Unread post  Post subject: Re: 6-Year-Old Daughter with OSA and CSA? More Pressure Need  |  Posted: Fri Nov 23, 2018 7:29 am
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Now I'm getting a huge amount of Breathing Not Detected (last night):
Attachment:
BND.png
BND.png [ 125.23 KiB | Viewed 10011 times ]


I figured out how to properly zoom in on those Clear Airway events (I was previously finding them from the top graph, dragging my mouse cursor over, and trying to guess at what a roughly 3 minute window was). I clicked on the "Events" sub-tab on the left, and was able to find 3 CA events from last night. So here is the screenshot for all 3 from last night:

Attachment:
CA1.png
CA1.png [ 58.78 KiB | Viewed 10011 times ]

Attachment:
CA2.png
CA2.png [ 60.7 KiB | Viewed 10011 times ]

Attachment:
CA3.png
CA3.png [ 58.89 KiB | Viewed 10011 times ]


Last night (not sure what time) she woke up only once (we heard a loud scream). My husband checked on her and said that she was breathing through her mouth. So he gently shut her jaw. Also, as you can see, I had increased the Max Pressure to 15. It went above 10 almost to 12. So I'm guessing I did the right thing. But her AHI still seems high (especially since children are supposed to be below 1 or 2). And she is still wetting the bed.


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diamaunt
Unread post  Post subject: Re: 6-Year-Old Daughter with OSA and CSA? More Pressure Need  |  Posted: Fri Nov 23, 2018 10:41 am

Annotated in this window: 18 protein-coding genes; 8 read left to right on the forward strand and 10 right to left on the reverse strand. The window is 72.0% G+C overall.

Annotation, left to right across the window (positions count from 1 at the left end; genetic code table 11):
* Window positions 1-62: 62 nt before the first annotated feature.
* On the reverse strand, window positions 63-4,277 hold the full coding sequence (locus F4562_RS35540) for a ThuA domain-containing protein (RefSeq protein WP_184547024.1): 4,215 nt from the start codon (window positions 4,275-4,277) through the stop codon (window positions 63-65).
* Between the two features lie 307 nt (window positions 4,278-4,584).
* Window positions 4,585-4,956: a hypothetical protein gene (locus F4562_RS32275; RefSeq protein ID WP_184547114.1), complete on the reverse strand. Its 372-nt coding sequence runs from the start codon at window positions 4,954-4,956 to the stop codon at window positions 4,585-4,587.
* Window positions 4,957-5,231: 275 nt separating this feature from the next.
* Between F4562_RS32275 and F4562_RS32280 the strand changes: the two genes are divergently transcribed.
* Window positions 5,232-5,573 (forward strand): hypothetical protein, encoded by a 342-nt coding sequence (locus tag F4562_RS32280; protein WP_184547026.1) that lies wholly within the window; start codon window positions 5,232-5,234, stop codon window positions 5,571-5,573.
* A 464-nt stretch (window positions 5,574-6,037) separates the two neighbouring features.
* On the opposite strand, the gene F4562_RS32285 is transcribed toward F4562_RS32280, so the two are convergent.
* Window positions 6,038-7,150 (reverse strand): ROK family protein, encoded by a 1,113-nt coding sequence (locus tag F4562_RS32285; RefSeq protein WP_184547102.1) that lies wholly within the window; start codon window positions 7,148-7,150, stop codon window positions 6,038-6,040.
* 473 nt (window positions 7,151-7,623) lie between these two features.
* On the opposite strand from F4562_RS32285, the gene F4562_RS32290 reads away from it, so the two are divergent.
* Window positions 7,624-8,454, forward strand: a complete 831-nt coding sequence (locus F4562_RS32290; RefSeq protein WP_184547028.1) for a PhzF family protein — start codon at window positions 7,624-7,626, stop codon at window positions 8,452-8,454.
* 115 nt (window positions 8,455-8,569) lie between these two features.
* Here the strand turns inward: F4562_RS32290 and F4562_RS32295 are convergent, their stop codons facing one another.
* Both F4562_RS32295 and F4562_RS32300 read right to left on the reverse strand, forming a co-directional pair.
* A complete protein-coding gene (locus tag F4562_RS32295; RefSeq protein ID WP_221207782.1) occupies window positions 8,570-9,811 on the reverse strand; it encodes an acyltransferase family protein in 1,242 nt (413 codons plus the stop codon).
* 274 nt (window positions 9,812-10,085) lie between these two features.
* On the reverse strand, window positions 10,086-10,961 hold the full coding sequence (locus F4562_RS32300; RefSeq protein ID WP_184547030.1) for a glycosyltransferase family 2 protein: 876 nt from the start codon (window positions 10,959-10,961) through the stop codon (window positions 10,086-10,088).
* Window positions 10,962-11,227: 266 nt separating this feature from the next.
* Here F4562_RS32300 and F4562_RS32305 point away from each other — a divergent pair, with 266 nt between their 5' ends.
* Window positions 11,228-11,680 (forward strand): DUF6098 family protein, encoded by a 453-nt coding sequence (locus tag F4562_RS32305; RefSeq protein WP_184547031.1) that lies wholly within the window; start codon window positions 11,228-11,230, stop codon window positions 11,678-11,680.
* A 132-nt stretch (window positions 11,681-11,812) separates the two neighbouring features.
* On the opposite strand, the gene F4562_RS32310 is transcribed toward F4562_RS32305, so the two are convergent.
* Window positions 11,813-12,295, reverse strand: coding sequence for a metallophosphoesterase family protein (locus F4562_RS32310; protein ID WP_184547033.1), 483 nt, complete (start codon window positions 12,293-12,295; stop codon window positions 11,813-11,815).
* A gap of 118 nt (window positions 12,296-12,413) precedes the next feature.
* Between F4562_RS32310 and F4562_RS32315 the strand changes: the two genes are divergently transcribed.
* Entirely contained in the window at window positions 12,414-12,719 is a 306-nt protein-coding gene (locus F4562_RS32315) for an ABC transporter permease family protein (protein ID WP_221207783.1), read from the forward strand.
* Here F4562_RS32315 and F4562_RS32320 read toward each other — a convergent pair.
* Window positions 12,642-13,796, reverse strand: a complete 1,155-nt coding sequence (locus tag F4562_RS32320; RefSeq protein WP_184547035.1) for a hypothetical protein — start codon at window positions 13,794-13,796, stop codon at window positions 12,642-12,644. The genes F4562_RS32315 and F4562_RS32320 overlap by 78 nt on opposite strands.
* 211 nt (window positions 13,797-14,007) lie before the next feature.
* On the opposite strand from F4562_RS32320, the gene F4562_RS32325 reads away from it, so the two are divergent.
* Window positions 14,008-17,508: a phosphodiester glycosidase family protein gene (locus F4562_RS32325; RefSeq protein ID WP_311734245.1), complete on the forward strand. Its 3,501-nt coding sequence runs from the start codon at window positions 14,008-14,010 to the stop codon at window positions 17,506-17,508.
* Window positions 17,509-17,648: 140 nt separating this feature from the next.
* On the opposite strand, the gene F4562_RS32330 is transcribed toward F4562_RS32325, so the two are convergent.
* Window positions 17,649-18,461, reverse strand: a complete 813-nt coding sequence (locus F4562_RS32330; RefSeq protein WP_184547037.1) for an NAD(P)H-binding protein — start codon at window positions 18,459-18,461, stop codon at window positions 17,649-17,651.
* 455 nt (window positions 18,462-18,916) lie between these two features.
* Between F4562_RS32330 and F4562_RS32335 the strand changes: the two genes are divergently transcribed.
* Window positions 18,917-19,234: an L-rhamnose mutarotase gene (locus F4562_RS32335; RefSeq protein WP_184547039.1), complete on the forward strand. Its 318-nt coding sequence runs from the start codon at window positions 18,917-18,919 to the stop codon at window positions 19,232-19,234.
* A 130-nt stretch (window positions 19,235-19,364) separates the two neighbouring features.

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The min pressure is too low to prevent the obstructive apneas.

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threehappypenguins
Unread post  Post subject: Re: 6-Year-Old Daughter with OSA and CSA? More Pressure Need  |  Posted: Fri Nov 23, 2018 11:48 am
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diamaunt wrote:
The min pressure is too low to prevent the obstructive apneas.


I guess the other thing I'm wondering is why it matters? Shouldn't the machine detect how much pressure is needed, and then raise it accordingly? If I should raise the minimum pressure, how do I know what to raise it to?


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Pugsy
Unread post  Post subject: Re: 6-Year-Old Daughter with OSA and CSA? More Pressure Need  |  Posted: Fri Nov 23, 2018 2:48 pm
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The machine is trying to raise the pressure but it has too far to go to get to the point where the airway is held open better.